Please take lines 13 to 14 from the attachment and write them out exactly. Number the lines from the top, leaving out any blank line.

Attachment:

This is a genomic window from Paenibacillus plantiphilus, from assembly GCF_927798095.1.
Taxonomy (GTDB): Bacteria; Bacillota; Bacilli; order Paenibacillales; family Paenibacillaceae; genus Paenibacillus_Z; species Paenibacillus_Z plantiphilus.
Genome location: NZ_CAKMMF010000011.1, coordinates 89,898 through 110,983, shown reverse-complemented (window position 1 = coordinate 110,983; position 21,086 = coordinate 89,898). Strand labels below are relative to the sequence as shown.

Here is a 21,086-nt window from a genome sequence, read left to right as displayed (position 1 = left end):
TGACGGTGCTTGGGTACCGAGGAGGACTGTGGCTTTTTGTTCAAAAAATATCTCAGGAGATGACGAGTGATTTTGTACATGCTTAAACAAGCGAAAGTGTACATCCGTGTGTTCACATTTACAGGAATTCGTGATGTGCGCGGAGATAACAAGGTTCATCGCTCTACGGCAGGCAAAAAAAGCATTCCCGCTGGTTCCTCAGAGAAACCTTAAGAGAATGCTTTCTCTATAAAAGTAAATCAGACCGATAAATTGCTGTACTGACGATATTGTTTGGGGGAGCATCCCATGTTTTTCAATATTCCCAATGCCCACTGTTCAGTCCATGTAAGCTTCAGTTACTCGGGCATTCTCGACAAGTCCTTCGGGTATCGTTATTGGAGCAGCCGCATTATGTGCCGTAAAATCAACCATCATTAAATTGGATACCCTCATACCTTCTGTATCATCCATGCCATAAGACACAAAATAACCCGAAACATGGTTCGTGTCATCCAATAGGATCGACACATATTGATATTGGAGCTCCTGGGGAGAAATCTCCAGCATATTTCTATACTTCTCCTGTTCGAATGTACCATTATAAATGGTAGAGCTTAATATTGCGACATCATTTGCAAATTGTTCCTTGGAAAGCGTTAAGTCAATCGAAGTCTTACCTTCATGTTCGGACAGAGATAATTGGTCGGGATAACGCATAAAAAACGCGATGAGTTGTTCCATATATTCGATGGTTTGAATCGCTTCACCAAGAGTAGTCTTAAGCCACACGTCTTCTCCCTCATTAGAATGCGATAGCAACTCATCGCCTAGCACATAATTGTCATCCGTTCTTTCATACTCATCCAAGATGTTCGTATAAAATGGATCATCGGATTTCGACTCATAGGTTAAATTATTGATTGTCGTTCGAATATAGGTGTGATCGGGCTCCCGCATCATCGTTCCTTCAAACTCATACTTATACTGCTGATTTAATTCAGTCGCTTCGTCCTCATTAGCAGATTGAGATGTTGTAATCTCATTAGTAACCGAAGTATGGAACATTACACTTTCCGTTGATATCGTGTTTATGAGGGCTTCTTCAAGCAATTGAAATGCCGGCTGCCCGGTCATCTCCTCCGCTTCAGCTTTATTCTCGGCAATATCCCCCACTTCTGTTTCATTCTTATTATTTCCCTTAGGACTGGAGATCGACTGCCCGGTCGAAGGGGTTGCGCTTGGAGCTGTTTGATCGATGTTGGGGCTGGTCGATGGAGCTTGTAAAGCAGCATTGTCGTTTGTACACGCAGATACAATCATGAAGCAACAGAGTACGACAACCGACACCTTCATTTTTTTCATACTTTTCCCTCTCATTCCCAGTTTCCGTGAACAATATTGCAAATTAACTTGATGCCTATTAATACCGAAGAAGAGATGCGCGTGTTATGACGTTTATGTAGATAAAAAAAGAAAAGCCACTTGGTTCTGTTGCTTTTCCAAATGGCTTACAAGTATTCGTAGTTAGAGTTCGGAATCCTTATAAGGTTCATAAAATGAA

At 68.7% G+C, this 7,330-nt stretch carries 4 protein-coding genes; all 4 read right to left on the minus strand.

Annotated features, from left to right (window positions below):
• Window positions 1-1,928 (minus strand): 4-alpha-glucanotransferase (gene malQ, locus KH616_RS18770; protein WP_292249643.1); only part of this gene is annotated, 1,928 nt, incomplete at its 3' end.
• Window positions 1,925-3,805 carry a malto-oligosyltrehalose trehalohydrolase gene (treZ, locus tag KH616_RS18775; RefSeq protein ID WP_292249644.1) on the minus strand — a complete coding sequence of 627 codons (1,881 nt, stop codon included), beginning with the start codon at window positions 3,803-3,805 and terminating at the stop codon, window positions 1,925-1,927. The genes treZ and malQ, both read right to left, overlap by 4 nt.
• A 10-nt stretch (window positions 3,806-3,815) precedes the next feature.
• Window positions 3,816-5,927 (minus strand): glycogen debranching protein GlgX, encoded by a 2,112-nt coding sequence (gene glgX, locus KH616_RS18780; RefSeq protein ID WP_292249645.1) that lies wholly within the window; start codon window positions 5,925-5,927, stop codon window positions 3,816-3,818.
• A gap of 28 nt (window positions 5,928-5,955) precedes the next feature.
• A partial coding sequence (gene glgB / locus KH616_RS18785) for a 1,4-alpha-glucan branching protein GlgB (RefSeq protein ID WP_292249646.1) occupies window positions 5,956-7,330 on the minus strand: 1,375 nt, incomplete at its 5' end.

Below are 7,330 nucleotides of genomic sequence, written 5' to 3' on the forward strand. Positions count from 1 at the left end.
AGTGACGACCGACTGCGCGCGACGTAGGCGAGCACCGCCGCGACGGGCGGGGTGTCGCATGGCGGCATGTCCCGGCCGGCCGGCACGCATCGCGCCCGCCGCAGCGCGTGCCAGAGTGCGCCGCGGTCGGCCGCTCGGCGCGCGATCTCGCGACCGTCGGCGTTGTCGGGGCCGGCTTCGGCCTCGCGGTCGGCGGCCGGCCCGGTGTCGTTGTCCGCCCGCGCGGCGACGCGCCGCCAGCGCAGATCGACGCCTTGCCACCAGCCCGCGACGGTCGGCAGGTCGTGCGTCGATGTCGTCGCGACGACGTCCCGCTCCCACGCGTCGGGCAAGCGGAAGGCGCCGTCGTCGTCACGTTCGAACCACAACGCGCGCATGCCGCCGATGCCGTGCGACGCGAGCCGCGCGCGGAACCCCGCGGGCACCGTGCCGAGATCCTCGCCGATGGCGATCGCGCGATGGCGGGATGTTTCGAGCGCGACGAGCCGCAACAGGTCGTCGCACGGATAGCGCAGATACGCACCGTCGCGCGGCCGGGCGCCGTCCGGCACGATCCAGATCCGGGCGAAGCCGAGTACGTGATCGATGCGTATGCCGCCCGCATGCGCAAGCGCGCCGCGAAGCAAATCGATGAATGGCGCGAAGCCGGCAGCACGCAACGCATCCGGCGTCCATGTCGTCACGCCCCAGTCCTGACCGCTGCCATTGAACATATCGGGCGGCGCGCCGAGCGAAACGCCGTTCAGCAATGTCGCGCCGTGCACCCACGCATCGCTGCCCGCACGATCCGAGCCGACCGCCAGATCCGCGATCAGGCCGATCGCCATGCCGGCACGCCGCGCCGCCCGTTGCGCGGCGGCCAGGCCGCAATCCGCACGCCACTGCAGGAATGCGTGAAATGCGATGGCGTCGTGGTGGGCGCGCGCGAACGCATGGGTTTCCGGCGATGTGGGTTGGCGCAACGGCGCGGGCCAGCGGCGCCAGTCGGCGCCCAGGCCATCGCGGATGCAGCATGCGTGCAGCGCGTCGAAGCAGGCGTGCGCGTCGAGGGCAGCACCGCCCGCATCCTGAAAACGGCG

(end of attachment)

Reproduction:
• A partial coding sequence (gene glgB / locus KH616_RS18785) for a 1,4-alpha-glucan branching protein GlgB (RefSeq protein ID WP_292249646.1) occupies window positions 5,956-7,330 on the minus strand: 1,375 nt, incomplete at its 5' end.

Below are 7,330 nucleotides of genomic sequence, written 5' to 3' on the forward strand. Positions count from 1 at the left end.